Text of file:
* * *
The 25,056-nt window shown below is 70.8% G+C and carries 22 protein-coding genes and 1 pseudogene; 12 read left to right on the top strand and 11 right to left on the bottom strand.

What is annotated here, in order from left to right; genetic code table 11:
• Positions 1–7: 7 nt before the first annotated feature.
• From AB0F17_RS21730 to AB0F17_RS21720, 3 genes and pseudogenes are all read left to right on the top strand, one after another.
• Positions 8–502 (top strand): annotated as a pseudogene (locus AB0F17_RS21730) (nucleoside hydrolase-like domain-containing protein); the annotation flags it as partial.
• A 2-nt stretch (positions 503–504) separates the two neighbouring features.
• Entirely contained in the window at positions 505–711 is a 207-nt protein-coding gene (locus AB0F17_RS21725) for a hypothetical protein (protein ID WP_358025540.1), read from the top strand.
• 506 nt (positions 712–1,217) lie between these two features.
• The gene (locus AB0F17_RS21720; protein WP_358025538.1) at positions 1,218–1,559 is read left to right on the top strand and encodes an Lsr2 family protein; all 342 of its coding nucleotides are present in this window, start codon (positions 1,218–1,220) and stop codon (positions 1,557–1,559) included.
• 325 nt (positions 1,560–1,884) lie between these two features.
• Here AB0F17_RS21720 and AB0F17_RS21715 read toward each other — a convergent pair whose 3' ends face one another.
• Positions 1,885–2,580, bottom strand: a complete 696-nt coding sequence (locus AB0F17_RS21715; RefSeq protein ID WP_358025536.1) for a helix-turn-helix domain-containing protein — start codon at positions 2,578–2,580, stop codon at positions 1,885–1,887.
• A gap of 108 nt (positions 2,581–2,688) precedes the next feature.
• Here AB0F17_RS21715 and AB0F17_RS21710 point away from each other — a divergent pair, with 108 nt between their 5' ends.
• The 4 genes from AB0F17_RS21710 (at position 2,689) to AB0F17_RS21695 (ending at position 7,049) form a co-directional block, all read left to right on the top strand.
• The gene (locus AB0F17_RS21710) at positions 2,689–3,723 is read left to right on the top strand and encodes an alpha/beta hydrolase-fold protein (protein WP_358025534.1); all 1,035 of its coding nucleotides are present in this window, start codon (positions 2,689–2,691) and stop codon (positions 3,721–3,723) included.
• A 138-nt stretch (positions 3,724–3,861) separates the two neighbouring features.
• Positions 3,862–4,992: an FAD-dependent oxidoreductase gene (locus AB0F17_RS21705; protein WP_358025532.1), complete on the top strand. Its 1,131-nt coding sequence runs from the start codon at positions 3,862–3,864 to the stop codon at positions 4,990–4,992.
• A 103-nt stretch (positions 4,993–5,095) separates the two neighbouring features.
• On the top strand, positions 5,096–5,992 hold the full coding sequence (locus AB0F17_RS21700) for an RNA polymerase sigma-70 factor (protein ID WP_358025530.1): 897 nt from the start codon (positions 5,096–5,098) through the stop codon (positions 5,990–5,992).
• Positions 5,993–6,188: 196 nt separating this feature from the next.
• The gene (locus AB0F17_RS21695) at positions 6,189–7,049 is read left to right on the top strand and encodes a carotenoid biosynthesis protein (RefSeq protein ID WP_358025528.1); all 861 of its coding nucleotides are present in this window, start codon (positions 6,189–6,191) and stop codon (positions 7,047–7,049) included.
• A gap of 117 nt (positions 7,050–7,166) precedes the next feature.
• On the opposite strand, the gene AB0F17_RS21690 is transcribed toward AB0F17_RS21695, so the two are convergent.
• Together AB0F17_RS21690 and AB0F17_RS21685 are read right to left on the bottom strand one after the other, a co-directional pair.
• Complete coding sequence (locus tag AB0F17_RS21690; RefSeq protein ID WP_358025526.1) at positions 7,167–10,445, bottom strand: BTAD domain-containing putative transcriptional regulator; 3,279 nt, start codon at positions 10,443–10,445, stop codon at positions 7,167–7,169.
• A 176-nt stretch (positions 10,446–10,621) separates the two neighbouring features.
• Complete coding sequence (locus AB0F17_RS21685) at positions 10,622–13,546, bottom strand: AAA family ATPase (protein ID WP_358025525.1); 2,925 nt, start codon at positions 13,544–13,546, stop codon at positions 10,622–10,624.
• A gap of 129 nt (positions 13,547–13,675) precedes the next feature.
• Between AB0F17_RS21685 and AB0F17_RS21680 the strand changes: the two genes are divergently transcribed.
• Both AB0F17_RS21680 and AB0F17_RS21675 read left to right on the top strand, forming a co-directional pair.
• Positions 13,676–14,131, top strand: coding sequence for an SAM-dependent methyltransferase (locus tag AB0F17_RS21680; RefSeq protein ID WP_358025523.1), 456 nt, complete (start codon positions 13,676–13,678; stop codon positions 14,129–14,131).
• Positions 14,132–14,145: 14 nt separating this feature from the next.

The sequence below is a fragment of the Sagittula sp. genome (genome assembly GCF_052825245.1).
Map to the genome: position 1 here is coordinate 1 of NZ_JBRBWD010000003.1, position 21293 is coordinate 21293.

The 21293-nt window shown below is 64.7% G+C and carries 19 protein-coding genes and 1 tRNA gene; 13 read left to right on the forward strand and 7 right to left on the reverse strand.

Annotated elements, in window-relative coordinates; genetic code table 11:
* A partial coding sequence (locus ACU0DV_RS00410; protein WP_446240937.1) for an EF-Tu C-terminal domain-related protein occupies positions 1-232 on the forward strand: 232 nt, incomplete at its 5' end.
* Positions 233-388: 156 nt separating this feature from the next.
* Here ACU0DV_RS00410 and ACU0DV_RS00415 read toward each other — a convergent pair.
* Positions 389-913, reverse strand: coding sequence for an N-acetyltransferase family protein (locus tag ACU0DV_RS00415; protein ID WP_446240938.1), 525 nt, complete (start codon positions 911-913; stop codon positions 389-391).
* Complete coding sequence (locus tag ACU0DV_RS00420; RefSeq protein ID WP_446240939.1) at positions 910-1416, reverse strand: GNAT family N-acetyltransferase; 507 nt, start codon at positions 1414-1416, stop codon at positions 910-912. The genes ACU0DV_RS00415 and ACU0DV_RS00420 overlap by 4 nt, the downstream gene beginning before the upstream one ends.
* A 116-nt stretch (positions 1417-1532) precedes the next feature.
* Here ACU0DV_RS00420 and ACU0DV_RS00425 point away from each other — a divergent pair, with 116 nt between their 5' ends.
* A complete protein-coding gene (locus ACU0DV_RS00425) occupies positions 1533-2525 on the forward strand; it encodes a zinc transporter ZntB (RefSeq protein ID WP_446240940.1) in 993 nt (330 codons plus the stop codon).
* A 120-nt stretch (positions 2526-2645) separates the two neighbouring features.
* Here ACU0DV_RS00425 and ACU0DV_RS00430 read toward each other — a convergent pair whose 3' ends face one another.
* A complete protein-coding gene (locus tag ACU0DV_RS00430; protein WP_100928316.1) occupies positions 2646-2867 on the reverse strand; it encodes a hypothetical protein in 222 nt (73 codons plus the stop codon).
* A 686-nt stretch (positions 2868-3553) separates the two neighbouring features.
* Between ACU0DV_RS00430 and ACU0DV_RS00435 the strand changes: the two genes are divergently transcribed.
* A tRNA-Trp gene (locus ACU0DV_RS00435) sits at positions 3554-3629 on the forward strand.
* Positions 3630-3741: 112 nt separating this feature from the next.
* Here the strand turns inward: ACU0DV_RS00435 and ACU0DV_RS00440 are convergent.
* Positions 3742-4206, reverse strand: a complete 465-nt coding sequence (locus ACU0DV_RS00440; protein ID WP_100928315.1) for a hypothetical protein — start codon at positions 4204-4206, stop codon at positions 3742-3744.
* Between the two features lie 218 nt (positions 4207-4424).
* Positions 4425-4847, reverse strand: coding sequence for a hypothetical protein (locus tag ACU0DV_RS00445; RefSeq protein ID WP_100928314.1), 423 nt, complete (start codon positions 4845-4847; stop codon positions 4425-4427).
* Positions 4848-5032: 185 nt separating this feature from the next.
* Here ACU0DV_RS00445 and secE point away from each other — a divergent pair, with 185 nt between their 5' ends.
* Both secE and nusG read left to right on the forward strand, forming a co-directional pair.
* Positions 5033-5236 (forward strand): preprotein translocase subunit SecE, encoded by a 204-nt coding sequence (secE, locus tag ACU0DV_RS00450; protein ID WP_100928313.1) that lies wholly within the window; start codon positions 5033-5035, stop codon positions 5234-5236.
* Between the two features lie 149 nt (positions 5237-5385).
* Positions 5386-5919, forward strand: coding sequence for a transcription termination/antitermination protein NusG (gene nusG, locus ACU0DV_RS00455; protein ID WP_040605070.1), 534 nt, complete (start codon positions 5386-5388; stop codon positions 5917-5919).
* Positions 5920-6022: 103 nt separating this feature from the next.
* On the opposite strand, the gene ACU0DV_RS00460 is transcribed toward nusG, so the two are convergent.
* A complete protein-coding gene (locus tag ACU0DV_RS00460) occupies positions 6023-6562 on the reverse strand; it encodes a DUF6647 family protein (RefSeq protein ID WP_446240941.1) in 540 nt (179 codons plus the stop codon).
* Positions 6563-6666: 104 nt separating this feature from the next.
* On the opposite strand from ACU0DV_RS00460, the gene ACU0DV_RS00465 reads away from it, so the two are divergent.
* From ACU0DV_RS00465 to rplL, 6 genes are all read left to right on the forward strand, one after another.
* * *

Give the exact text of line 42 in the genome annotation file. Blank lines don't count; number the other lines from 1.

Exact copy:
* Complete coding sequence (locus tag ACU0DV_RS00420; RefSeq protein ID WP_446240939.1) at positions 910-1416, reverse strand: GNAT family N-acetyltransferase; 507 nt, start codon at positions 1414-1416, stop codon at positions 910-912. The genes ACU0DV_RS00415 and ACU0DV_RS00420 overlap by 4 nt, the downstream gene beginning before the upstream one ends.